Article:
India’s Dirty Harrys - a law unto themselves

March 26th, 2008 - 8:01 pm ICT by admin  


New Delhi, March 26 (IANS) The violent death of Rajbir Singh, Delhi Police’s much decorated police officer, threw the spotlight once again on India’s Dirty Harrys who lived by the gun, earned their fame and notoriety through it and, as in Rajbir’s case, died by it. With over 50 extra-judicial killings of suspected criminals under his belt, Singh, 48, who was murdered Monday by a man said to be his friend of 20 years, earned the reputation in the last decade for taking on the “dirtiest” cases and resolving them - even if it involved the violation of the suspects’ basic human rights.

“Dirty Harry” was a Hollywood movie on Inspector Harry Callahan (played by Clint Eastwood). Callahan’s nickname, “Dirty Harry”, was a reference to his reputation for taking on the “dirtiest” cases and resolving them even if it involved the violation of criminals’ rights.

In Indian lexicon, these were called “encounter specialists”, police sharpshooters who bumped off their criminal adversaries without legal sanction after making their ‘encounters’ with them look like shootouts.

Singh, Delhi Police’s “encounter specialist”, has also been accused of hiring out his services for builders and landlords and his brutal death proved his dangerous liaison with the latter.

His first brush with fame came in 1994 with the arrest of notorious and most dreaded criminal Virendra Jatta from Haryana, following which he was promoted to the rank of inspector.

The next big ticket targets were gangsters Rajbir Ramola and his accomplice Inder Pal Singh in March 1995. Ramola was accused in over 40 cases of murder, robbery, extortion and kidnapping.

A few years later Singh won more laurels for killing a rewarded criminal Ranpal Gujjar in Faridabad. The shoot-out brought another out-of-turn promotion for Singh, who joined Delhi Police in 1982 as a sub inspector.

Singh was promoted to assistant commissioner of police and was posted in west District. And with that the killings of more high-profile criminals continued unhindered.

The controversial cop killed at least 38 ultras and hard-core criminals in Delhi and its adjoining areas.

But in 2002 the ace sharpshooter became the cynosure of many watchful eyes with the “encounter” of two alleged Lashkar-e-Taiba (LeT) militants at the sprawling shopping mall Ansal Plaza. An eyewitness, Sri Krishna stoutly maintained that the two alleged militants were shot at point blank range.

India’s other Dirty Harrys are Mumbai’s Daya Nayak and Pradeep Sharma and D.G. Vanjhara from Gujarat.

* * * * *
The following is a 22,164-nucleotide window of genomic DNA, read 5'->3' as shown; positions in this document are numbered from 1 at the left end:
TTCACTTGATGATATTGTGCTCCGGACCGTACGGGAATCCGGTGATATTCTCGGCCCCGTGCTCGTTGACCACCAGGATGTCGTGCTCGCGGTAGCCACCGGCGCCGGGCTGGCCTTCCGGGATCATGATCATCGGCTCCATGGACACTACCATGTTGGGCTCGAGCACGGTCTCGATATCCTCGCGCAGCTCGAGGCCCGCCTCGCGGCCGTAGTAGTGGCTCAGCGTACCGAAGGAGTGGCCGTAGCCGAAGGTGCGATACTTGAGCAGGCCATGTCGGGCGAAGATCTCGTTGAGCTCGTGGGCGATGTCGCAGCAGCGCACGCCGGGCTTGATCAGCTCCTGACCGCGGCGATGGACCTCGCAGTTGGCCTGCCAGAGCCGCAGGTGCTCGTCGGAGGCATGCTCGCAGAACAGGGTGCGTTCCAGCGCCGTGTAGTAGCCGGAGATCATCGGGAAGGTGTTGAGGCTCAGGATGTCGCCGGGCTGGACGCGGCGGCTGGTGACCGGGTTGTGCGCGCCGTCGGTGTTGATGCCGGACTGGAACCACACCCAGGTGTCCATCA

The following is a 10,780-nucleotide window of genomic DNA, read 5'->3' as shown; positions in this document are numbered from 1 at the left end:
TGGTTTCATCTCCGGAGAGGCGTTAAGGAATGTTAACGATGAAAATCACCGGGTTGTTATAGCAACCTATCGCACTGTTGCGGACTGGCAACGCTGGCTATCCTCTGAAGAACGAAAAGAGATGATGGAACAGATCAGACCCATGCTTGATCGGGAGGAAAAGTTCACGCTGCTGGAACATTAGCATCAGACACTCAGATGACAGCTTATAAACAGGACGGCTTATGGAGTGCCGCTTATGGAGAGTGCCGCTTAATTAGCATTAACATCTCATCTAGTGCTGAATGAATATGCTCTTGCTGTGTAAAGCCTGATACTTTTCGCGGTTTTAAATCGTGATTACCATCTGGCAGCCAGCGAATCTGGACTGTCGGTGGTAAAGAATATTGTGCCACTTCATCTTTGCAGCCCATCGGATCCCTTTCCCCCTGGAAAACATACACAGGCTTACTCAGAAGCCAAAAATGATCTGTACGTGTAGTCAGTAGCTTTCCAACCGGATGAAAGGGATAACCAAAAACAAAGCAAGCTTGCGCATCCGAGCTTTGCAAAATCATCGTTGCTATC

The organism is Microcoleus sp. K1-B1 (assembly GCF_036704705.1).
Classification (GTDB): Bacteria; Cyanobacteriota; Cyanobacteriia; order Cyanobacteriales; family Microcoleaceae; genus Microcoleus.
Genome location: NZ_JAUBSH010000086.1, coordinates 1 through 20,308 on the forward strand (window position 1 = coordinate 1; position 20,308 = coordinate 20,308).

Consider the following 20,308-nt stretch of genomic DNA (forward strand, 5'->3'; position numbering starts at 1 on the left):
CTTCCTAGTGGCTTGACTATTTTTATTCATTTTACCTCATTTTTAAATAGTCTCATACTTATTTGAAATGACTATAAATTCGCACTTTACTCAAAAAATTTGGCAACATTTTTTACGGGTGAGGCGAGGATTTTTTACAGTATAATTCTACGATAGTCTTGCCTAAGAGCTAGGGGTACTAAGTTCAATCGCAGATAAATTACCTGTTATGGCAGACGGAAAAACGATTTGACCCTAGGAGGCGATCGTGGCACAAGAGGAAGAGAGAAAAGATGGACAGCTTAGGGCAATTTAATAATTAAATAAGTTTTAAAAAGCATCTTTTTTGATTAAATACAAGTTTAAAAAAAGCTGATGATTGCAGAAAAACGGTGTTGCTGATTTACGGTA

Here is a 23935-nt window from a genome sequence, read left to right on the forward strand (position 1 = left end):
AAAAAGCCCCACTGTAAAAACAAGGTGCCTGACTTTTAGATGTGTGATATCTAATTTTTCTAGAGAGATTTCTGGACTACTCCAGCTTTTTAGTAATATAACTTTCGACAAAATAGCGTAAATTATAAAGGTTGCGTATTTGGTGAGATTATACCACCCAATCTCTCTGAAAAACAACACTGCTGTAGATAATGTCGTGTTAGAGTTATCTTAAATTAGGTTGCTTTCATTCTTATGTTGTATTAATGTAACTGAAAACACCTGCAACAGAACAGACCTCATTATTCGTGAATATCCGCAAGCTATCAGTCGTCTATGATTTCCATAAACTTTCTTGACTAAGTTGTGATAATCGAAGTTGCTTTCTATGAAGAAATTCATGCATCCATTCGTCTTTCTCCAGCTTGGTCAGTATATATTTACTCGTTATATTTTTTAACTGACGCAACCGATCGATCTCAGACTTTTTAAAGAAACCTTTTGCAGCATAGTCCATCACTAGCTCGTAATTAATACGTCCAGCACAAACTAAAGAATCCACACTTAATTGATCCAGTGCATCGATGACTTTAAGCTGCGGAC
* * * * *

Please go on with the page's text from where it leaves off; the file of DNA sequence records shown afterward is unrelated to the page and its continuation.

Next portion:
All these people flourished due to political patronage, with out-of-turn promotions and departmental benefits even as they gave protection to key political figures and indulged in actions that were not completely within their purview.

Daya Nayak, perceived as Mumbai’s ‘encounter specialist’ cop, now faces prosecution over charges that he made millions by renting out his services.

Starting his life as a waiter in a small Udupi hotel in Mumbai, Nayak joined as a lowly sub-inspector in the Juhu police station and within no time worked his way into the charmed special squad.

The Anti-Corruption Bureau (ACB) probing Nayak reportedly recovered at least Rs.90 million worth of illegal assets in separate raids.

Nayak’s monthly salary was a mere Rs.12,000 but investigations revealed that he was a partner in a Dubai hotel, which boasted of a lavish dance bar and also had a flat in Switzerland in his wife Komal’s name.

Nayak’s colleague inspector Pradeep Sharma created a record of sorts with over 100 killings.

One of the rare Mumbai police officers to find a place in Time magazine for his action against the underworld, Sharma gunned down the gangsters in a span of nearly 14 years.

Gujarat’s Vanjhara, a man who rose up the ranks, is alleged to have amassed assets amounting to Rs.1.5 billion including bungalows and hotels in and around Gandhinagar.

“It is clear that some policemen are increasingly functioning as the personal assassins of politicians. The cops are sometimes pressurized to carry out such orders in lieu of personal benefits,” said a senior police officer

“The alleged encounter specialists deliberately choose to come closer to politicians for better postings and perks. The current system provides power to these ministers to transfer officials anywhere in the state,” the official added.

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